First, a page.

Wishful Thinking and Automatic Rejections: Erdnase and Voynich

An early quest in Genii Magazine

This fascinating article by medieval scholar Lisa Fagin Davis published in The Washington Post was brought to my attention the other day via a post over at the Genii Forum.

Dealing with the annoying recurrent and premature claims by various authors for having solved the riddle of the legendary Voynich manuscript, Davis shares a number of critical observations and very reasonable recommendations. With striking similarity they also match the proceedings and the heated discussions over new “findings” about the Erdnase authorship in our field of interest.

Thus, I have extracted the relevant paragraphs from the article below and added the corresponding Erdnase references, so ((double brackets)) around original text and bold additions are mine:

Why do people keep convincing themselves they’ve solved this ((medieval)) mystery?

For ((centuries)) decades, the ((Voynich Manuscript)) Erdnase authorship has resisted ((interpretation)) discovery, which hasn’t stopped a host of would-be readers from claiming they’ve solved it.

Every few months, it seems, a new theory is trumpeted ((by the new media)) beneath a breathless headline.

But most would-be interpreters make the same mistake ((as Newbold)): By beginning with their own preconceptions of ((what)) whom they want ((the Voynich)) Erdnase to be, their conclusions take them further from the truth.

Like others before them, ((these)) authors tend to go public prematurely–and without proper review by the real experts. Word of each new solution spreads across the ((globe)) Genii Forum in minutes.

Almost Dozens of solutions have been proposed in the past ((century)) decades alone, most of them more aspirational than they are substantive.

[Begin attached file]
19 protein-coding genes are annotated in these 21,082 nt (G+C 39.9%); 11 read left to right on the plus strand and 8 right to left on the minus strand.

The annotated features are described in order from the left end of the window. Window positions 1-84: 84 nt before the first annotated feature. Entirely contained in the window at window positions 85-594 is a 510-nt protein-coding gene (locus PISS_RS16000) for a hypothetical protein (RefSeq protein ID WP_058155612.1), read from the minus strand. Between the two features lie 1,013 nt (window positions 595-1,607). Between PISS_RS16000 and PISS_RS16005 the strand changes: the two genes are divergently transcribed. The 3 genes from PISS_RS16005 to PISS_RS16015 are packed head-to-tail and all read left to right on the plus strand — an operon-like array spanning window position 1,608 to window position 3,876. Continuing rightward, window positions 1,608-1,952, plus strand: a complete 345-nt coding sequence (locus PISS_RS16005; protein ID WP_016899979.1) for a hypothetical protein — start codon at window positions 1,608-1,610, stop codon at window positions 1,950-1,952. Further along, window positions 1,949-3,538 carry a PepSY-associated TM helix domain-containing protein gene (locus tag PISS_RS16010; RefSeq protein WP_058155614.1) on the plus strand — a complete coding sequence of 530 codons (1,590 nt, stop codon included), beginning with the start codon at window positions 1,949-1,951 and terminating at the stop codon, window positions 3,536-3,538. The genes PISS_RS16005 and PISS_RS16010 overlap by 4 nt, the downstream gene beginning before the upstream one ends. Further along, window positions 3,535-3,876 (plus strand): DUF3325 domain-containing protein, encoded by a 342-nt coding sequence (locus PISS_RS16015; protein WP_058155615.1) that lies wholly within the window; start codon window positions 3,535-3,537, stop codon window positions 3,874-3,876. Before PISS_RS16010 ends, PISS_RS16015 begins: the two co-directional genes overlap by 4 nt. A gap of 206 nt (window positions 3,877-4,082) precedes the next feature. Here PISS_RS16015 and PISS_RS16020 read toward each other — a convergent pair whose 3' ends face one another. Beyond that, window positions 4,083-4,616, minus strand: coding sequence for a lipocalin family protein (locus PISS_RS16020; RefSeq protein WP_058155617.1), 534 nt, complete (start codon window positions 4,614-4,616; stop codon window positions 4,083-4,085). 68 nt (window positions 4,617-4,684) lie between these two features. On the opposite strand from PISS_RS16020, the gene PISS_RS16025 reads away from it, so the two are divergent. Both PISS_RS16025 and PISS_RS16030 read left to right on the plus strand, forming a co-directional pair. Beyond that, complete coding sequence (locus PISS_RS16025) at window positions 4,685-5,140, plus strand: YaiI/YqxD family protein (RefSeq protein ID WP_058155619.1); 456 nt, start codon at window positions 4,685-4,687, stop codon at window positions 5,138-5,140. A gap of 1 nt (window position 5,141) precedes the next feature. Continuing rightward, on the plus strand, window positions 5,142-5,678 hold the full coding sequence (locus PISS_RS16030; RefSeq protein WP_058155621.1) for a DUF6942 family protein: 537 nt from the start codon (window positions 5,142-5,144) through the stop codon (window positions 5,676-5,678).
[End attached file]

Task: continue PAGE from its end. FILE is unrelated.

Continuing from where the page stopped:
I recently received an ugly and threatening direct message . . . referring in detail to my critique . . . For some, apparently, the stakes appear to be irrationally high.

. . . undercooked solutions presented without context lead readers down a rabbit hole of misinformation . . .

Every new ((Voynich)) Erdnase theory offers an opportunity for readers to exercise healthy, critical skepticism . . . Proposed solutions shouldn’t automatically be rejected (the default reaction of most ((medievalists)) Erdnasians), but they should be approached with caution. Seek out expert opinions, and do some follow-up reading. It shouldn’t take ((a Voynichologist)) an Expert expert to spot a leap of logic or an argument based on wishful thinking instead of solid facts.

. . . we tend to bring our preconceptions with us to the table. The more we burden the manuscript with what we want it to be, the more buried the truth becomes.

To truly understand the past, we have to let it speak for itself. The ((Voynich)) Erdnase Manuscript has a voice–we just need to listen.

Chapeau, Ms Davis, I’d say you’ve nailed it! For Voynich, Erdnase, and beyond.

I think it would be fun and revealing to browse through the Erdnase thread over at the Genii Forum again with this checklist in hand.

This brief text should be required reading for all (amateur) historians and over-enthusiastic secret-solvers, don’t you think? Please help spread the word!


Here’s a related article by the same author. It ends with this plea:

To those of you out there in Voynich-land who are even now working on decrypting or deciphering this “elegant enigma,” please take heed of Manly and Mendelsohn’s words of caution: in order to be accepted as legitimate, your solution must be logical, repeatable, take into account the verifiable published scientific analyses, and result in a reading that makes sense both intellectually and chronologically.

Solid advice!

Ah, were it not for the chronological discrepancy, I might have solved the Erdnase puzzle back here… 😉